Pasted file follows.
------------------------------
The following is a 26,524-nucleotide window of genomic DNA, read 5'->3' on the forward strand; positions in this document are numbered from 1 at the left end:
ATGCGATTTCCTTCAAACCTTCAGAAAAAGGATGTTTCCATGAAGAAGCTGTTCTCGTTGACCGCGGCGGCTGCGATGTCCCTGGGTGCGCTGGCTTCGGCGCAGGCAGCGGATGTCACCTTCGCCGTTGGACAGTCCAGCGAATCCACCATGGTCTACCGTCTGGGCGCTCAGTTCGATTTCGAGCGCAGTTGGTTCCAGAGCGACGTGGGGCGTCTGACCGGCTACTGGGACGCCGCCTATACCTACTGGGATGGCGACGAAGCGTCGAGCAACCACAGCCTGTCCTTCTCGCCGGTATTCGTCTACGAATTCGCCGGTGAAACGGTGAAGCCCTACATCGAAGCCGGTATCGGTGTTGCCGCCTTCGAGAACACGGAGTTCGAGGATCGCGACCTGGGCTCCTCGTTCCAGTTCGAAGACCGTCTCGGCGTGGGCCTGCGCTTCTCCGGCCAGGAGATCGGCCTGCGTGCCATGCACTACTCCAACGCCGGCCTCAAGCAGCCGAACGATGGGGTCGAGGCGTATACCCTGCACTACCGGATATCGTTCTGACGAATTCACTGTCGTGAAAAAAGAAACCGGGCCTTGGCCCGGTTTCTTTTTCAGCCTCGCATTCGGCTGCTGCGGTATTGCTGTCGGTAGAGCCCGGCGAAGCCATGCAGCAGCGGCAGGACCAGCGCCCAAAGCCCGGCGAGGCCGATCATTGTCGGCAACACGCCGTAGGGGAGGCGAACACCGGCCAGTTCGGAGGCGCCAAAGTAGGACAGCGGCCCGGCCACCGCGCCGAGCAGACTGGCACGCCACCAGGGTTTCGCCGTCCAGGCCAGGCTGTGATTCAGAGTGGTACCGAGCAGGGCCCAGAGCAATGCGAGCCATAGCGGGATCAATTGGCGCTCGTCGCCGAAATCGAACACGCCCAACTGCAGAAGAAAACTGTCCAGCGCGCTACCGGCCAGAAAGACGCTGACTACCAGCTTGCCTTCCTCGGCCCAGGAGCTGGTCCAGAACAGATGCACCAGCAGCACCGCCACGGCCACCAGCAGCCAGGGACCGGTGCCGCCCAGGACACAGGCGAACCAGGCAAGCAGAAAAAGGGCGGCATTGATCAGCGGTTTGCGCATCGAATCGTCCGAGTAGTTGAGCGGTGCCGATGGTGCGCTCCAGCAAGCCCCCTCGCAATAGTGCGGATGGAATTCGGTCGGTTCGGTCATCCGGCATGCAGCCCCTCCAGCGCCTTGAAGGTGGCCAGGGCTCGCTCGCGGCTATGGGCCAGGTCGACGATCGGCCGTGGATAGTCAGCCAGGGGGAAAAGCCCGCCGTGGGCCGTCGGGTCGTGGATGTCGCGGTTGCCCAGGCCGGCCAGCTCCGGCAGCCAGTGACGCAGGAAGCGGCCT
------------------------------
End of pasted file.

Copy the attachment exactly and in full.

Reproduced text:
The following is a 26,524-nucleotide window of genomic DNA, read 5'->3' on the forward strand; positions in this document are numbered from 1 at the left end:
ATGCGATTTCCTTCAAACCTTCAGAAAAAGGATGTTTCCATGAAGAAGCTGTTCTCGTTGACCGCGGCGGCTGCGATGTCCCTGGGTGCGCTGGCTTCGGCGCAGGCAGCGGATGTCACCTTCGCCGTTGGACAGTCCAGCGAATCCACCATGGTCTACCGTCTGGGCGCTCAGTTCGATTTCGAGCGCAGTTGGTTCCAGAGCGACGTGGGGCGTCTGACCGGCTACTGGGACGCCGCCTATACCTACTGGGATGGCGACGAAGCGTCGAGCAACCACAGCCTGTCCTTCTCGCCGGTATTCGTCTACGAATTCGCCGGTGAAACGGTGAAGCCCTACATCGAAGCCGGTATCGGTGTTGCCGCCTTCGAGAACACGGAGTTCGAGGATCGCGACCTGGGCTCCTCGTTCCAGTTCGAAGACCGTCTCGGCGTGGGCCTGCGCTTCTCCGGCCAGGAGATCGGCCTGCGTGCCATGCACTACTCCAACGCCGGCCTCAAGCAGCCGAACGATGGGGTCGAGGCGTATACCCTGCACTACCGGATATCGTTCTGACGAATTCACTGTCGTGAAAAAAGAAACCGGGCCTTGGCCCGGTTTCTTTTTCAGCCTCGCATTCGGCTGCTGCGGTATTGCTGTCGGTAGAGCCCGGCGAAGCCATGCAGCAGCGGCAGGACCAGCGCCCAAAGCCCGGCGAGGCCGATCATTGTCGGCAACACGCCGTAGGGGAGGCGAACACCGGCCAGTTCGGAGGCGCCAAAGTAGGACAGCGGCCCGGCCACCGCGCCGAGCAGACTGGCACGCCACCAGGGTTTCGCCGTCCAGGCCAGGCTGTGATTCAGAGTGGTACCGAGCAGGGCCCAGAGCAATGCGAGCCATAGCGGGATCAATTGGCGCTCGTCGCCGAAATCGAACACGCCCAACTGCAGAAGAAAACTGTCCAGCGCGCTACCGGCCAGAAAGACGCTGACTACCAGCTTGCCTTCCTCGGCCCAGGAGCTGGTCCAGAACAGATGCACCAGCAGCACCGCCACGGCCACCAGCAGCCAGGGACCGGTGCCGCCCAGGACACAGGCGAACCAGGCAAGCAGAAAAAGGGCGGCATTGATCAGCGGTTTGCGCATCGAATCGTCCGAGTAGTTGAGCGGTGCCGATGGTGCGCTCCAGCAAGCCCCCTCGCAATAGTGCGGATGGAATTCGGTCGGTTCGGTCATCCGGCATGCAGCCCCTCCAGCGCCTTGAAGGTGGCCAGGGCTCGCTCGCGGCTATGGGCCAGGTCGACGATCGGCCGTGGATAGTCAGCCAGGGGGAAAAGCCCGCCGTGGGCCGTCGGGTCGTGGATGTCGCGGTTGCCCAGGCCGGCCAGCTCCGGCAGCCAGTGACGCAGGAAGCGGCCT